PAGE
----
Have a Warm Bath or Shower

Studies show that both warm baths and showers speed up the time it takes you to fall asleep.

Furthermore, REM sleep and overall slumber quality are enhanced by pre-sleep bathing. Hence, if you’re only going to have one “cleansing” session after your evening workout—delay it to around 10 minutes before bedtime.


Eat Something

For a long time—the advice has been not to eat before sleep—the consensus being it promoted weight gain.

However, recent studies have found that this isn’t strictly true. While excessive calorie consumption at night-time can promote excess poundage—nutrient-dense foods have been found to be beneficial.

This is particularly effective in the case of protein. Research illustrates that eating foods high in protein prior to sleep can promote excellent slumber, don’t add on the weight, and leave you feeling more refreshed and energized the following day.

The more energy you have—the more likely you are to hit the weights and work the muscles hard.

Even more positive is the findings that consuming protein before bedtime promotes protein synthesis—actively elevating muscle growth. So, I would strongly recommend consuming casein protein, which is a slow digesting protein, in the powder form or foods that are rich in it like greek yogurt and cottage cheese.


Exercise Before Bedtime

A study from 2014 indicates that exercising around 1.5 hours before bedtime induces sleep and promotes improved slumber quality.

However, I know that work, social, or family commitments can make this inconvenient or impossible for many people.

The good news is, whatever time of day you train, sleep quality is still improved. Perhaps not to the extent of later training sessions—but it still has a positive effect.


Get Busy Beneath the Sheets

Studies illustrate having sex helps to regulate slumber patterns, induce sleep, and ensure a good night of shut-eye. Additionally, it could (depending on your style) be considered a form of exercise—already discussed as a sleep-promoter.

Furthermore, other research shows that the actual process of orgasming has the same slumber-boosting effect—in both men and women. 

There’s even more good news.

The same study indicates that even for those people who are single—self-satisfaction is as effective as love-making.


Don’t Sleep Too Much

As with anything in life—you can have too much of a good thing. Better sleep for muscle growth doesn’t mean spending as long as possible being out like a log.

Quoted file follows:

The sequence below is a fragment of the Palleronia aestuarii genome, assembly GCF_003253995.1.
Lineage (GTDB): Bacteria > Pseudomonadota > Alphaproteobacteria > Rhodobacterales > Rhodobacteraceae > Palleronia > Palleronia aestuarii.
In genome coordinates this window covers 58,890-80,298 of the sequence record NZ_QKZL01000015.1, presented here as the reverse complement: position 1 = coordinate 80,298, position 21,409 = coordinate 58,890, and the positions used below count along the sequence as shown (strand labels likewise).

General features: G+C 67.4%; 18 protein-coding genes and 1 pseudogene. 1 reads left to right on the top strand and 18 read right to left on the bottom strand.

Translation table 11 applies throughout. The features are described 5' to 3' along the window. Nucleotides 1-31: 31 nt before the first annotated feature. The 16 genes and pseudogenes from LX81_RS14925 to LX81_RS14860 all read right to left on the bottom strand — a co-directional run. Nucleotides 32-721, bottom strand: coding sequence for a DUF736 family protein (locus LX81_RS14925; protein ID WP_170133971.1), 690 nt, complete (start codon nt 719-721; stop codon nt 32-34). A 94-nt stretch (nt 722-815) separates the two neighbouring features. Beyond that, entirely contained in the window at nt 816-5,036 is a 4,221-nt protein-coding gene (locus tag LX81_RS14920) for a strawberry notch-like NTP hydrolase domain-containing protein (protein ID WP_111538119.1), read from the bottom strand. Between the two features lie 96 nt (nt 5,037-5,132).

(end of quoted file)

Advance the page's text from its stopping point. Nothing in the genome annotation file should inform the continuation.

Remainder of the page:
Experts believe that between 7-8 hours is the optimum time for slumber. Those who sleep more than 10 hours were increasingly likely to suffer from:

All of the above are likely to reduce training time and therefore impinge on your gains.


Keep to a Sleeping Schedule

As discussed, getting 7-8 hours of sleep every night is important. However, equally essential is when you’re taking this slumber.

Don’t think that as long as you’re hitting this hourly target you’re obtaining the ultimate in better sleep for muscle growth.

It can be tempting to spend an evening binge-watching your favorite box-set, reading just one more chapter of your book, or staying out late with the guys or girls. But, if you’re not keeping to the same sleeping schedule everyday—you’re ruining your training returns.

Research shows that those with an irregular slumber pattern suffer from both poor sleep quality and daytime drowsiness. Always go to bed at the same time every night.

There’s more bad news.

Due to the 24-hour society in which we live—many of us have to work alternating shifts. Studies illustrate that shift-workers experience substandard sleep quality, elevated chance of cardiovascular disease, and impaired mental performance.

Hence, wherever possible, avoid shift work to achieve better sleep for muscle growth. If this is out of the question—ensure you follow all the other tips in this article to minimize adverse slumber issues.


Your Bed Is Only for Sleeping

When you’ve completed your optimum pre-slumber routine (including eating protein, avoiding caffeine, bathing, and exercising)—get into bed and go to sleep. That’s what your bed is for.

Your bedtime isn’t for watching TV, catching up with social media, or texting friends.

Both TV and smartphone use have been proven to not only prevent swift “dropping off” but also lower sleep quality and promote intermittent slumber.

If you’re not going through your full sleep cycle—you’re not building muscle.


Get Some Sunlight During the Day

Your body has its own internal clock—the circadian rhythm. When it’s looked after it controls the time your body is awake and when it’s asleep.

Getting out into the sunlight during daytime hours keeps this clock “ticking” correctly—ensuring when the sun goes down and its bedtime you’re ready for sleep.

So, wherever possible, get out during the daytime and into the sun. If you’re in an office or factory environment—use your breaks to go for a brisk walk in the great outdoors.

However, in some forms of employment, this may be difficult or impossible. Plus, your geographical location can also restrict the amount of available sunlight.

In these circumstances, use a substitute. Research shows that artificial “sunlight” bulbs, which can be used indoors, actively increase sleep quality.


Supplementation and Nutrition

There are some excellent supplements on the market that are designed to promote better sleep for muscle growth.

Listen—I’m not talking about prescription sleeping tablets here. Admittedly, they’re necessary for some people with serious insomnia issues. Yet, some drugs such as doxylamine and diphenhydramine can come with a whole host of side effects and reduce sleep quality.

However, natural supplementation, or consuming a diet high in slumber-promoting nutrients—can provide enhanced sleep performance.

The key compounds to concentrate on are:

The Takeaway

If you’re working out like a machine in the daytime—but not getting sufficient and quality sleep—you’re doing yourself a massive disservice.

Peaceful slumber is one of the best ways to enhance your training gains—and it’s free.

Utilizing the tips included in this article is the easiest way to maximize your returns and obtain the physique you desire.

Remember—sleeping is as much part of your training regime as lifting the weights. Give it the respect it deserves and it will repay you tenfold.